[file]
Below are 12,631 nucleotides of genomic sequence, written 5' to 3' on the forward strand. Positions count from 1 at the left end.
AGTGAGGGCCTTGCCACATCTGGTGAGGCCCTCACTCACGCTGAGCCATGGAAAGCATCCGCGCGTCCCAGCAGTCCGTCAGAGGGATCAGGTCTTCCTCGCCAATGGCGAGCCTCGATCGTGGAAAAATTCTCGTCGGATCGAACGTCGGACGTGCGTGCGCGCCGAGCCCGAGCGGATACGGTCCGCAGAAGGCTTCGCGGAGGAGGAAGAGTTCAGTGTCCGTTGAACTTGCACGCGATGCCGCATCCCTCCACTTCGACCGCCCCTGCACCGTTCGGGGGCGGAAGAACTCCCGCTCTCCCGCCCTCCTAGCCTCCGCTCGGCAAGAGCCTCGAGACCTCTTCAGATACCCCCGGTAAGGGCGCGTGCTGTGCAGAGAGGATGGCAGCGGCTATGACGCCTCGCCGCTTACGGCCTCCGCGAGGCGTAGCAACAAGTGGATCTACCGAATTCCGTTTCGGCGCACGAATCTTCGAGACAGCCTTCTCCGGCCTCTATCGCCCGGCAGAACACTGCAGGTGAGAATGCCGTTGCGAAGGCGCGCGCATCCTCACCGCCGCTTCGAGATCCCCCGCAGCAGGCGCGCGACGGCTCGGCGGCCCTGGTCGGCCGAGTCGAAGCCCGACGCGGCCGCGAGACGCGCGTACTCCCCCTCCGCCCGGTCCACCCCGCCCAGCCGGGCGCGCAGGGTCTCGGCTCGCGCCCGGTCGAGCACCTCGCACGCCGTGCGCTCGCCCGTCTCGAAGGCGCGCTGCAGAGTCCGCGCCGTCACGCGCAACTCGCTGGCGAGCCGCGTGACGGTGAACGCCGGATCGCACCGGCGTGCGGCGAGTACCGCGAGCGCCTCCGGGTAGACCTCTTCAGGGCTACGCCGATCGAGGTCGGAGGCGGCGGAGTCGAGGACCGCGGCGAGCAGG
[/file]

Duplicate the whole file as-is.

Below are 12,631 nucleotides of genomic sequence, written 5' to 3' on the forward strand. Positions count from 1 at the left end.
AGTGAGGGCCTTGCCACATCTGGTGAGGCCCTCACTCACGCTGAGCCATGGAAAGCATCCGCGCGTCCCAGCAGTCCGTCAGAGGGATCAGGTCTTCCTCGCCAATGGCGAGCCTCGATCGTGGAAAAATTCTCGTCGGATCGAACGTCGGACGTGCGTGCGCGCCGAGCCCGAGCGGATACGGTCCGCAGAAGGCTTCGCGGAGGAGGAAGAGTTCAGTGTCCGTTGAACTTGCACGCGATGCCGCATCCCTCCACTTCGACCGCCCCTGCACCGTTCGGGGGCGGAAGAACTCCCGCTCTCCCGCCCTCCTAGCCTCCGCTCGGCAAGAGCCTCGAGACCTCTTCAGATACCCCCGGTAAGGGCGCGTGCTGTGCAGAGAGGATGGCAGCGGCTATGACGCCTCGCCGCTTACGGCCTCCGCGAGGCGTAGCAACAAGTGGATCTACCGAATTCCGTTTCGGCGCACGAATCTTCGAGACAGCCTTCTCCGGCCTCTATCGCCCGGCAGAACACTGCAGGTGAGAATGCCGTTGCGAAGGCGCGCGCATCCTCACCGCCGCTTCGAGATCCCCCGCAGCAGGCGCGCGACGGCTCGGCGGCCCTGGTCGGCCGAGTCGAAGCCCGACGCGGCCGCGAGACGCGCGTACTCCCCCTCCGCCCGGTCCACCCCGCCCAGCCGGGCGCGCAGGGTCTCGGCTCGCGCCCGGTCGAGCACCTCGCACGCCGTGCGCTCGCCCGTCTCGAAGGCGCGCTGCAGAGTCCGCGCCGTCACGCGCAACTCGCTGGCGAGCCGCGTGACGGTGAACGCCGGATCGCACCGGCGTGCGGCGAGTACCGCGAGCGCCTCCGGGTAGACCTCTTCAGGGCTACGCCGATCGAGGTCGGAGGCGGCGGAGTCGAGGACCGCGGCGAGCAGG